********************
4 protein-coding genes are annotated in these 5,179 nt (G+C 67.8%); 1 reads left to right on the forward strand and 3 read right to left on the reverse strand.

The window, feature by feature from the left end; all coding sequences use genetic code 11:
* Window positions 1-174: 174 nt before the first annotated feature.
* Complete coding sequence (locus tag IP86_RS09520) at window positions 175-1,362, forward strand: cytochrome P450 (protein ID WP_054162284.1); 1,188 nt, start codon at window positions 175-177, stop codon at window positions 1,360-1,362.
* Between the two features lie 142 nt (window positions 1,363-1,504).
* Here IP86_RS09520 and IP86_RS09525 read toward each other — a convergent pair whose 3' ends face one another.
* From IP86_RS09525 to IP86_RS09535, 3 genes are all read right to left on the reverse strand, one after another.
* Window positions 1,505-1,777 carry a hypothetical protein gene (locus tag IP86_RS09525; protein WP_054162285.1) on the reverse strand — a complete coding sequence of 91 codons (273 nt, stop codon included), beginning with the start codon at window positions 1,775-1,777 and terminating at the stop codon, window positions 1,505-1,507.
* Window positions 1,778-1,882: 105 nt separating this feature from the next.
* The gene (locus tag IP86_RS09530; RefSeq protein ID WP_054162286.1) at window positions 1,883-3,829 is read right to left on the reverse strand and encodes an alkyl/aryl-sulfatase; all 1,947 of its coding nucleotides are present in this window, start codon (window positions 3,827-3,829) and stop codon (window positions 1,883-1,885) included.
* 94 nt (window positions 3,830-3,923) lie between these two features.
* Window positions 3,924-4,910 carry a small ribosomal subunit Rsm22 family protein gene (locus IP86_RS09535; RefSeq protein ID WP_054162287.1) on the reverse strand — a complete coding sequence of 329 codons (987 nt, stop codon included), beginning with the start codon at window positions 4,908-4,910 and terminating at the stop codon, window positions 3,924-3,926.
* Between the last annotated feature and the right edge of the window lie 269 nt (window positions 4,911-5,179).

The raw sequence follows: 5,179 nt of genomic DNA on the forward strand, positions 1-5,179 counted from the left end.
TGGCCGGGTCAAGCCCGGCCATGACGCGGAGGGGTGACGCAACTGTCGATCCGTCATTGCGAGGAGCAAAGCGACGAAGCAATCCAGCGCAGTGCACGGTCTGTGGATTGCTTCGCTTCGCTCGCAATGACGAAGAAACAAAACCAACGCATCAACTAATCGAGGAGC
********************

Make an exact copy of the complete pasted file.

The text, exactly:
4 protein-coding genes are annotated in these 5,179 nt (G+C 67.8%); 1 reads left to right on the forward strand and 3 read right to left on the reverse strand.

The window, feature by feature from the left end; all coding sequences use genetic code 11:
* Window positions 1-174: 174 nt before the first annotated feature.
* Complete coding sequence (locus tag IP86_RS09520) at window positions 175-1,362, forward strand: cytochrome P450 (protein ID WP_054162284.1); 1,188 nt, start codon at window positions 175-177, stop codon at window positions 1,360-1,362.
* Between the two features lie 142 nt (window positions 1,363-1,504).
* Here IP86_RS09520 and IP86_RS09525 read toward each other — a convergent pair whose 3' ends face one another.
* From IP86_RS09525 to IP86_RS09535, 3 genes are all read right to left on the reverse strand, one after another.
* Window positions 1,505-1,777 carry a hypothetical protein gene (locus tag IP86_RS09525; protein WP_054162285.1) on the reverse strand — a complete coding sequence of 91 codons (273 nt, stop codon included), beginning with the start codon at window positions 1,775-1,777 and terminating at the stop codon, window positions 1,505-1,507.
* Window positions 1,778-1,882: 105 nt separating this feature from the next.
* The gene (locus tag IP86_RS09530; RefSeq protein ID WP_054162286.1) at window positions 1,883-3,829 is read right to left on the reverse strand and encodes an alkyl/aryl-sulfatase; all 1,947 of its coding nucleotides are present in this window, start codon (window positions 3,827-3,829) and stop codon (window positions 1,883-1,885) included.
* 94 nt (window positions 3,830-3,923) lie between these two features.
* Window positions 3,924-4,910 carry a small ribosomal subunit Rsm22 family protein gene (locus IP86_RS09535; RefSeq protein ID WP_054162287.1) on the reverse strand — a complete coding sequence of 329 codons (987 nt, stop codon included), beginning with the start codon at window positions 4,908-4,910 and terminating at the stop codon, window positions 3,924-3,926.
* Between the last annotated feature and the right edge of the window lie 269 nt (window positions 4,911-5,179).

The raw sequence follows: 5,179 nt of genomic DNA on the forward strand, positions 1-5,179 counted from the left end.
TGGCCGGGTCAAGCCCGGCCATGACGCGGAGGGGTGACGCAACTGTCGATCCGTCATTGCGAGGAGCAAAGCGACGAAGCAATCCAGCGCAGTGCACGGTCTGTGGATTGCTTCGCTTCGCTCGCAATGACGAAGAAACAAAACCAACGCATCAACTAATCGAGGAGC